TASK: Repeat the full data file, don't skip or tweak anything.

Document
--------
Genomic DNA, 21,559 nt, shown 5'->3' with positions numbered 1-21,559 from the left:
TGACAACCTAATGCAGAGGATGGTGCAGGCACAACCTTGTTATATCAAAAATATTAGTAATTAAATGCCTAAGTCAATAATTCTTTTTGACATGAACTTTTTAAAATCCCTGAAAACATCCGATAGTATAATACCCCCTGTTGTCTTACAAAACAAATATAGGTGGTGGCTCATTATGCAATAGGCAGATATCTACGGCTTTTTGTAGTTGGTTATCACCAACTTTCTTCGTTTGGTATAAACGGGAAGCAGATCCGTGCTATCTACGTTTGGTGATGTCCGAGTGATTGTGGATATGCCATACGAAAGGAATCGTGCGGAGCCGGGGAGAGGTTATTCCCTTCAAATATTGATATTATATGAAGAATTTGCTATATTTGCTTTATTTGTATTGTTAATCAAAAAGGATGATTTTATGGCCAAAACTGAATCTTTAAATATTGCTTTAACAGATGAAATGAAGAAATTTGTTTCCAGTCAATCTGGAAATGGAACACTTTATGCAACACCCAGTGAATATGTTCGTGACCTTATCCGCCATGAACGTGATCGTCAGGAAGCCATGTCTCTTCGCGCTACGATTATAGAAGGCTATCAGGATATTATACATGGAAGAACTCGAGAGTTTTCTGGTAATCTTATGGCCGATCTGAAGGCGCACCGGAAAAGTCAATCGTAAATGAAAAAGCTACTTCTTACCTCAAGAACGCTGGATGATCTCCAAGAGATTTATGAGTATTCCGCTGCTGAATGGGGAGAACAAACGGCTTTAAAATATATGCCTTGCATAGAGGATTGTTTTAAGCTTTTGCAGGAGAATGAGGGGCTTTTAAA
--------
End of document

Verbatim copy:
Genomic DNA, 21,559 nt, shown 5'->3' with positions numbered 1-21,559 from the left:
TGACAACCTAATGCAGAGGATGGTGCAGGCACAACCTTGTTATATCAAAAATATTAGTAATTAAATGCCTAAGTCAATAATTCTTTTTGACATGAACTTTTTAAAATCCCTGAAAACATCCGATAGTATAATACCCCCTGTTGTCTTACAAAACAAATATAGGTGGTGGCTCATTATGCAATAGGCAGATATCTACGGCTTTTTGTAGTTGGTTATCACCAACTTTCTTCGTTTGGTATAAACGGGAAGCAGATCCGTGCTATCTACGTTTGGTGATGTCCGAGTGATTGTGGATATGCCATACGAAAGGAATCGTGCGGAGCCGGGGAGAGGTTATTCCCTTCAAATATTGATATTATATGAAGAATTTGCTATATTTGCTTTATTTGTATTGTTAATCAAAAAGGATGATTTTATGGCCAAAACTGAATCTTTAAATATTGCTTTAACAGATGAAATGAAGAAATTTGTTTCCAGTCAATCTGGAAATGGAACACTTTATGCAACACCCAGTGAATATGTTCGTGACCTTATCCGCCATGAACGTGATCGTCAGGAAGCCATGTCTCTTCGCGCTACGATTATAGAAGGCTATCAGGATATTATACATGGAAGAACTCGAGAGTTTTCTGGTAATCTTATGGCCGATCTGAAGGCGCACCGGAAAAGTCAATCGTAAATGAAAAAGCTACTTCTTACCTCAAGAACGCTGGATGATCTCCAAGAGATTTATGAGTATTCCGCTGCTGAATGGGGAGAACAAACGGCTTTAAAATATATGCCTTGCATAGAGGATTGTTTTAAGCTTTTGCAGGAGAATGAGGGGCTTTTAAA